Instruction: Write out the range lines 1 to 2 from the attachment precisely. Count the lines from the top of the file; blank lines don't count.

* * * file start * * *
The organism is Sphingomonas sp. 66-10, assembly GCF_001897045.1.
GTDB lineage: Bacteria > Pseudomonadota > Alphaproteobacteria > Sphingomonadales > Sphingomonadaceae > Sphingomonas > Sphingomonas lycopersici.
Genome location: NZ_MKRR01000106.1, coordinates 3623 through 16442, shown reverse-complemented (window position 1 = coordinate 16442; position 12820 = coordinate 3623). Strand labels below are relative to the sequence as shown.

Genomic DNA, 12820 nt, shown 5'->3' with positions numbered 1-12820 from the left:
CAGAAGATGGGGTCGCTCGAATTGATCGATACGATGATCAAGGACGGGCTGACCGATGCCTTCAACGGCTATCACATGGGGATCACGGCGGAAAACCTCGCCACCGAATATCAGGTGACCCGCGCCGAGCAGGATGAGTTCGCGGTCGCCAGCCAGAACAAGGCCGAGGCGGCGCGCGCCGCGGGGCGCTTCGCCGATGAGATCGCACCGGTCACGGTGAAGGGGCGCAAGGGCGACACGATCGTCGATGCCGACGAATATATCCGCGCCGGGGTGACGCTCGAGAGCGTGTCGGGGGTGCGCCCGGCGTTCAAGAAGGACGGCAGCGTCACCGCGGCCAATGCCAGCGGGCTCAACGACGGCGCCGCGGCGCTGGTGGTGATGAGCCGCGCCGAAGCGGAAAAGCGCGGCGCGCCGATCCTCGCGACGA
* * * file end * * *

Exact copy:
The organism is Sphingomonas sp. 66-10, assembly GCF_001897045.1.
GTDB lineage: Bacteria > Pseudomonadota > Alphaproteobacteria > Sphingomonadales > Sphingomonadaceae > Sphingomonas > Sphingomonas lycopersici.